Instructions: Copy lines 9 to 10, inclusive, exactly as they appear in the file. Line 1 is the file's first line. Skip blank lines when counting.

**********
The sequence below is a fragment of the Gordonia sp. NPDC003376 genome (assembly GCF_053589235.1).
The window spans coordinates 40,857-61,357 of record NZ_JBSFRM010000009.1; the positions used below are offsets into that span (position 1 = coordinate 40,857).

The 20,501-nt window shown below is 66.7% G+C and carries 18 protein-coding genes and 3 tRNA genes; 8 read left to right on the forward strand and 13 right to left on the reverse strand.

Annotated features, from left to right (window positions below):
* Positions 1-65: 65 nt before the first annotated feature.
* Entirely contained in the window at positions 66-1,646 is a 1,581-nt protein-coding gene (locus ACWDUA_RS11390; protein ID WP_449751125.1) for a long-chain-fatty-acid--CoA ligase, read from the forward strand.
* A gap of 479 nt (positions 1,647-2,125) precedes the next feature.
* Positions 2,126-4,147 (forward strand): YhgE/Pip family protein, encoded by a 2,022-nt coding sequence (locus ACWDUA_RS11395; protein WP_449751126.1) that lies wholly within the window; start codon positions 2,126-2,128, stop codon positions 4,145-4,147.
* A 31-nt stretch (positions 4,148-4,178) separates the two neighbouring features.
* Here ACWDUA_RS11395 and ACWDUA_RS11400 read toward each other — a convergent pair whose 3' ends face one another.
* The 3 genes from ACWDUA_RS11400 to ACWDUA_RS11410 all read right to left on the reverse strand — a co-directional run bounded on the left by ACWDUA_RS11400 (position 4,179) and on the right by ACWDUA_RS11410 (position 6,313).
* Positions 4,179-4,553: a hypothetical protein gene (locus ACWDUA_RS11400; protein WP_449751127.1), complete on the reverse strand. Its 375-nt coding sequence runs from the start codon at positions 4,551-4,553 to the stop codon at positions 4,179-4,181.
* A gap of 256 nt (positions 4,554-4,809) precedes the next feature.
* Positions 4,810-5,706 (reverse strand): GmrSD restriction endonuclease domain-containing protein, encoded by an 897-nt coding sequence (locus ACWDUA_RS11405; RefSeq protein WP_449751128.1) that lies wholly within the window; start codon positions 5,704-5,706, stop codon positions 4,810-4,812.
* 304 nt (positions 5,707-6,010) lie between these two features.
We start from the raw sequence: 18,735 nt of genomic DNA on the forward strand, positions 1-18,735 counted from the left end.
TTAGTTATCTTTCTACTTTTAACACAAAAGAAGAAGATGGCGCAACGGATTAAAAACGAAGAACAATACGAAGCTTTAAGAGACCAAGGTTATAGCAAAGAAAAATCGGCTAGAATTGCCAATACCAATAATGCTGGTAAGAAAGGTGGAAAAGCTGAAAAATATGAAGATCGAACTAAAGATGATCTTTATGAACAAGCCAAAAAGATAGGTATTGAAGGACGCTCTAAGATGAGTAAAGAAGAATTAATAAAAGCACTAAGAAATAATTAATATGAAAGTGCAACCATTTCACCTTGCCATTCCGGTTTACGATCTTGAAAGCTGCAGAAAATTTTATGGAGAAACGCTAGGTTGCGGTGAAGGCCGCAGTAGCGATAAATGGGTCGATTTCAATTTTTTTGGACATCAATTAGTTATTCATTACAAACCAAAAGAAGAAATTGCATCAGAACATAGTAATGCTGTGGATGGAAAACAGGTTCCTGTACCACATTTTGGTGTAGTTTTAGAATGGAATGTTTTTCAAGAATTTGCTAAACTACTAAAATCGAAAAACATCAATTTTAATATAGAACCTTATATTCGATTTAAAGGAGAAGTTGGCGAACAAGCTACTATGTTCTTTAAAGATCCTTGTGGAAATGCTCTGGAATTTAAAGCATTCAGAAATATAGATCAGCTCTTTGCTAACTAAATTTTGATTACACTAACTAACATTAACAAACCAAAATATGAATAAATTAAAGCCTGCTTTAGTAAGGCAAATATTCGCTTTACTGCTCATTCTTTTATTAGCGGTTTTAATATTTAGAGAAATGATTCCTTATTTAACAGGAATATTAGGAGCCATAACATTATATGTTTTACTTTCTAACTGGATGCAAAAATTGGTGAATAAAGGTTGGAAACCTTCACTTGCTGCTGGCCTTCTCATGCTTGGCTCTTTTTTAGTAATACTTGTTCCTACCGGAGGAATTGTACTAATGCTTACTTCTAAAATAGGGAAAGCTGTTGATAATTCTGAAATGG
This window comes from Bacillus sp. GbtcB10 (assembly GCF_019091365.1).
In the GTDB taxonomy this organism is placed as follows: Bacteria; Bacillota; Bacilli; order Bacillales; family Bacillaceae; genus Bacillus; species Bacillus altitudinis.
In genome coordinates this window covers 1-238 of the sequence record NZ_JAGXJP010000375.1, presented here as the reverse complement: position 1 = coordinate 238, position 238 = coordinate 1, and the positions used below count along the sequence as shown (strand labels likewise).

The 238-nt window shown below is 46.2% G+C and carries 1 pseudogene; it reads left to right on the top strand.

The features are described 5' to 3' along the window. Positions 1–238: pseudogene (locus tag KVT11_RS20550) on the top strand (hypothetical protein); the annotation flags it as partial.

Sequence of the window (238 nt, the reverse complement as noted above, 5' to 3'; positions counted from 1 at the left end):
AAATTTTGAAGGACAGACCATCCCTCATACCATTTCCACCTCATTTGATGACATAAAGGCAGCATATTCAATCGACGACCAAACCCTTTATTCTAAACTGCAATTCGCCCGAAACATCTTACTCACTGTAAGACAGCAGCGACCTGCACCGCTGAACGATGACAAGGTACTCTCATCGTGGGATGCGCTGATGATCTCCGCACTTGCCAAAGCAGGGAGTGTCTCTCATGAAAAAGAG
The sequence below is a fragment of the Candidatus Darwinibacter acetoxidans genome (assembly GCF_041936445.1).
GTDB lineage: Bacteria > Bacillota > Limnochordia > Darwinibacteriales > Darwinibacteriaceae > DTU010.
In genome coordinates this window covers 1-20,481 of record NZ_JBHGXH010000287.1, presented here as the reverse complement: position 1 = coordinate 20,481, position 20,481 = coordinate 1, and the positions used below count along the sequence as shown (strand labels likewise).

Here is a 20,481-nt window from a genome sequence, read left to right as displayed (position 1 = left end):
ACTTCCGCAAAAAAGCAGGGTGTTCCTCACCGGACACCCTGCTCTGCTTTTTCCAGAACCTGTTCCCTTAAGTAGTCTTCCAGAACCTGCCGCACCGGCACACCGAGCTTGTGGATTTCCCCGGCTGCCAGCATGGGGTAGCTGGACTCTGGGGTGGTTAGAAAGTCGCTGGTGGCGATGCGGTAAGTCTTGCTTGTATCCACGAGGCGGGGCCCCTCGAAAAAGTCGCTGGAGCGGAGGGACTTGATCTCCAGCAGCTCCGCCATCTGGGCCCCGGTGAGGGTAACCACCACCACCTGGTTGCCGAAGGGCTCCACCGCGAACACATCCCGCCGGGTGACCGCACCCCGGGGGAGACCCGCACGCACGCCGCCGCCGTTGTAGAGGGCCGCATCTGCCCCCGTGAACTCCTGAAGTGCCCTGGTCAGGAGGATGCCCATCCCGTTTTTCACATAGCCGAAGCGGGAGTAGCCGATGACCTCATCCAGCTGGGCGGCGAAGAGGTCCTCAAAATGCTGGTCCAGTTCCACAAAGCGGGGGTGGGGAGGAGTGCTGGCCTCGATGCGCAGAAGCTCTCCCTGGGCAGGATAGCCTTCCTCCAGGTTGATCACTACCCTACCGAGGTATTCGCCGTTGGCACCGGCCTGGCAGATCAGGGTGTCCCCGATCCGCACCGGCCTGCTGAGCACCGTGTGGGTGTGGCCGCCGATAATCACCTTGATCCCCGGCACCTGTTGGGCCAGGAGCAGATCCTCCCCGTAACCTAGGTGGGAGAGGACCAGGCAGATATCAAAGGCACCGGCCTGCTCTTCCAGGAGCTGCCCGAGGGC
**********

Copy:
* A 31-nt stretch (positions 4,148-4,178) separates the two neighbouring features.
* Here ACWDUA_RS11395 and ACWDUA_RS11400 read toward each other — a convergent pair whose 3' ends face one another.